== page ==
By the time you read this, I'll already be gone.
I first considered killing my Facebook-self earlier this year after reading a couple of articles by equally skeptical and/or curmudgeonly writers. One piece in the American Prospect by an editor for the Nieman Journalism Lab at Harvard detailed a common gripe with the amount of control Facebook has over user data. Others have complained the site eats up all their time. There is a small but growing murmur of dissent in the shadow of the digital monolith of Facebook. Digital Kevorkian-like services like the Web 2.0 Suicide Machine will even help you end your online life.
For me, the usual reasons for quitting Facebook only partially apply. I don't mind being tricked into volunteering my personal information to an ad campaign. I don't mind my personal information floating among servers owned by multinational corporations. I don't mind being searchable to long-forgotten elementary school bullies. I don't even really mind Farmville. But at more paranoid moments, I feel I'm becoming an avatar with a categorized list of likes: I imagine my face as a paper-thin slice stacked among hundreds of thousands who also have an ironic appreciation for Mariah Carey. I picture my friends' and my interactions interpreted as electrical bursts buried in quietly humming servers in dark Swedish warehouses. Facebook is omnipresent; it has consumed our world, yet it means nothing.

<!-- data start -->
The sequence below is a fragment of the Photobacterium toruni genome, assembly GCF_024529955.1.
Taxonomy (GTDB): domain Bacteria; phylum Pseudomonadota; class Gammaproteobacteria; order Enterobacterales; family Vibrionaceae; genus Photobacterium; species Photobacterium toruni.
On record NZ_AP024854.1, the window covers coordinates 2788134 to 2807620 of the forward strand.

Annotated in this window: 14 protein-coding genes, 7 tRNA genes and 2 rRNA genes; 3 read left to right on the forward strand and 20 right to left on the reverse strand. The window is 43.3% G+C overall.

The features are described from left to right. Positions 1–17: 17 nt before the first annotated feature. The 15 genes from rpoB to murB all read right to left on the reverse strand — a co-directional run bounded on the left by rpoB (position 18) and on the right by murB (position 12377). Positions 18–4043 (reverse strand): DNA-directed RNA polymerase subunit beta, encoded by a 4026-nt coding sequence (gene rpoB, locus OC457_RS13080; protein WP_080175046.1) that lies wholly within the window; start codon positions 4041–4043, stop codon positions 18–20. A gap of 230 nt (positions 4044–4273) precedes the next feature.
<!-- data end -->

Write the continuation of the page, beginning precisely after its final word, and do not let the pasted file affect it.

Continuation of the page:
And beyond these Philip K. Dickian fantasies and my nagging existential dread, Facebook has also affected the way I interact with people. It somehow nourished both my narcissism and my deep-seated fear of real human interaction. It satisfied an urge to be seen, allowed me to be social despite a deep social anxiety. I could both craft my appearance, and stand back and think before speaking. As a narcissistic person prone to addictive behavior, that kind of control resonated with me.
But in more practical ways, the site has also has reduced my ability to concentrate. I read less now than I used to; I just don't have the patience for it. What if someone comments on a photo I was tagged in? How many people liked that New York Times story I posted? And most important, why do I care?
I've always preferred Twitter: a network whose users are secondary to the ideas themselves. A "re-tweet" can set in motion a revolution regardless of who originally typed it. It's a public sphere, unlike Facebook's cordoned-off, protective hive of ordered preferences and likes. Twitter never stops; Facebook allows you to carve out a small hole in the Internet you claim as your own. It allows you to smooth the wrinkles of real life and collapse complicated personal connections into a well-designed stream of witty one-liners, Huffington Post stories and videos of sneezing baby pandas. It allows a user to hold back the messier parts of their personality and present the world with the person they want to be, however inaccurate that person is.
Is that crazy? I think so. But it's also a fact of modern life. We're all anxious people seeking a place where we can pause to think before responding, where it's OK to stalk our ex-lovers and hide behind self-designed profiles. We want a place where we can control our message. Facebook is designed to sate the social urges of obsessive people. But it also allows anyone to be involved however they want. You can play IQ games 18 hours a day, or use it once a month to find out when bands are playing.